Setting off with camera in hand and only a general circuit or destination in mind, and without fixed time limits, my eye fixes on wondrous light falling on the scenes that present themselves in landscape or streetscape; or I am drawn to the signs of time passing (poetic intimations of mortality) and people’s efforts purposing some kind of significance or response to the call of responsibility – features of the cultural landscape. Traces of the past seem relatively infrequent in Japan, where businesses and residences are meant to serve an active span of years and then are either left to dereliction or razed for a fresh generation to make its own mark on the same ground. So there is a small thrill of discovery when a relic of the earlier society and worldview comes into view. By passing along narrow lanes, or the premodern roads not built in ruler-straight lines there is a faint smell of earlier times to discover, particularly in the twilight before and after full light of day. A similar thrill of discovery comes from seeing the plants and animals doing what they do in each season, mostly without reference to the lives of humans that clutter up the space and time occupied by these creatures. For example, seeing small birds gathering materials for nest building, or seeing the big water-wading birds settling onto their large tree-top nests is worth stopping to admire. Watching for flowers about to bloom, animals following their life cycle, and by looking out for traces of the past all draw one’s attention away from the ordinary haste of the all-surrounding consumer worldview of purchase, consume, discard with kudos for finding lowest per unit price or bulk buying. The other vision that takes one outside the normal routines and habits is to view the passing scenes on the day’s circuit with the eye of a cultural detective, reading the cultural landscape to see what recently (or long ago) occurred in a place, whether it is tending a garden or field, pruning the woodlot along a mountain side, or tidying graves during the equinox holiday. All of these ways of seeing and reading the surrounding locations come about by setting a course outside one’s usual route, taken to be the most expedient in the working framework of one’s weeks and years. Instead of having a deadline, time schedule, and destination at some distance from the starting point, let the wandering of the “boulevardier” or “flaneur” be the standard to follow; let the passing scenes themselves be a sort-of cinematic feast of circumstances that move from one view to the next. Let the excursion itself be the purpose or destination; not to arrive at a fixed location (other than to return to one’s beginning place) someplace else. That way the delight of the moment, the thrill of discovery, and the satisfaction of adding more and more puzzle pieces to one’s map of the wider area being explored can be fully enjoyed as a kind of psychological “flow,” immersing one in the mode of play rather than work; enjoyable for its own sake, not something to be dispensed with in order to reach some other destination. Taking along a camera or two helps to make a trail of breadcrumbs so that one can retrace the steps later with still another kinds of vision, the seeing of hindsight.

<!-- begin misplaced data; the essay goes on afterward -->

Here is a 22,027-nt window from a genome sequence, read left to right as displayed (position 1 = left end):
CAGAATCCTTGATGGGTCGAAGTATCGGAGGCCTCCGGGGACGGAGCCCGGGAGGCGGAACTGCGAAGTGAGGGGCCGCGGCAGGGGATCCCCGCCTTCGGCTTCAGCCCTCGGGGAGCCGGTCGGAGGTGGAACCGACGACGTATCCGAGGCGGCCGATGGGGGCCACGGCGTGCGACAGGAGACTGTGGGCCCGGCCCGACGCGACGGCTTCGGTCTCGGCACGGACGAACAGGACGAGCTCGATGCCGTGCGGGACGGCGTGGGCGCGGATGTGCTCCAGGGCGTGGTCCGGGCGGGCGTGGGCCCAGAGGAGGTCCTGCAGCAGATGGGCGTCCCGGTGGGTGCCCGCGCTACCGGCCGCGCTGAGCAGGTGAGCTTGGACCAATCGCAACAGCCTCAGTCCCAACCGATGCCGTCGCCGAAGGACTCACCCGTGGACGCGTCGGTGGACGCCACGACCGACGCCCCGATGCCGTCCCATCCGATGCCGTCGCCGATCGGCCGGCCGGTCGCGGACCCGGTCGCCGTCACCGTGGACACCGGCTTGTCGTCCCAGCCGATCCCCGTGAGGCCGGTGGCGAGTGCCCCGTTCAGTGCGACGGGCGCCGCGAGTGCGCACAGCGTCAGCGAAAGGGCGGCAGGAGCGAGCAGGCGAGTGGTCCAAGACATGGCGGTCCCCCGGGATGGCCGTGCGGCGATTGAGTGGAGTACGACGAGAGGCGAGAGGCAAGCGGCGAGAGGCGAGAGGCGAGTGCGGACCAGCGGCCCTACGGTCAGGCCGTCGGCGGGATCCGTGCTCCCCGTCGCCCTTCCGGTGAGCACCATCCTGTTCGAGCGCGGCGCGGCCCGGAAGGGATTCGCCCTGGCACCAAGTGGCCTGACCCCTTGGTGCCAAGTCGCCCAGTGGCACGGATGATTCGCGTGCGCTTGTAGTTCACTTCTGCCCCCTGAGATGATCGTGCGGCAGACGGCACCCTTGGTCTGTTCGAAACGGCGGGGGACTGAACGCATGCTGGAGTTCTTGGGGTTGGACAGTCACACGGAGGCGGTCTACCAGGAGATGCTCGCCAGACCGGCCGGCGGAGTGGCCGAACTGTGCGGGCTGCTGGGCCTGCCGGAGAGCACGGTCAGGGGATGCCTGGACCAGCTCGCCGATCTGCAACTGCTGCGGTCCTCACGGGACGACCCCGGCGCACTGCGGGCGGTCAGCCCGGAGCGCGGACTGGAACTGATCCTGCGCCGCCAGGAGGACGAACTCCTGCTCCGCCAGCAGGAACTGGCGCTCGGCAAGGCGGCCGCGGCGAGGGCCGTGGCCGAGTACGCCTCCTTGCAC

Modern life and the ruts of familiar schedules and seasons add up to a state of mind very often distracted; the proportion of signal (the part you seek or express) to noise (the part you best want to avoid) seems to grow fainter with each new product or service that urgently attracts your attention away from the deeper and more lasting things in one’s life. To cut through the noise surrounding one’s daily living there are a few ways to refocus or reframe the push and pull; to turn down the noise and turn up the signal.
Using a lens of historical or archaeological vision is one way to see through the current layers of life to discover traces of people’s lives and decisions during other times on in other places. Taking a specialist interest (cobblers viewing the world in terms of shoes; nurses in terms of health needs; bankers in terms of opportunities to lend or collect potential depositors, and so on) is another way to foreground sometime other than advertisers’ hype or the worldview carried in accustomed habits of shopping, using and disposing of things. A third way is the fall back on the distinction the ancient Greeks made between interpretations (nomos; culture/society) and brute facts (physis). By foregrounding the physical side of events the clamor of cultural meanings and intentionality fades to the background, which results in a refreshing release from those nominal interpretations or assumptions about an event or a practice.
This photo from early spring in north Florida (St. Augustine, then celebrating 500 years since European inroads to the New World began on their beach) shows a history reenactor (lower right) talking to a visitor while many others are filing into or away from the old structure of San Marco castle. The ticket and tourist information station is in the middle background, staffed by the US National Park Service. The relationships that people develop between past and present; and between past and envisioned futures will vary by generation, gender, ethnicity, level of education and income, not to mention temperament or personal interest. For some it is appealing to visit the past (David Lowenthal’s book, The Past is a Foreign Country). For others it is engaging to raise one’s awareness of the past when viewing the landscape; to be sensitive to traces of things from long ago that persist today as silent witnesses to those long-ago times. Still others may consider historical settings as a charming and non-dangerous backdrop to one’s own life story. But no matter the motivation and depth of interest, there is value in seeing things hearkening to the past that most people haven’t much sensitivity toward.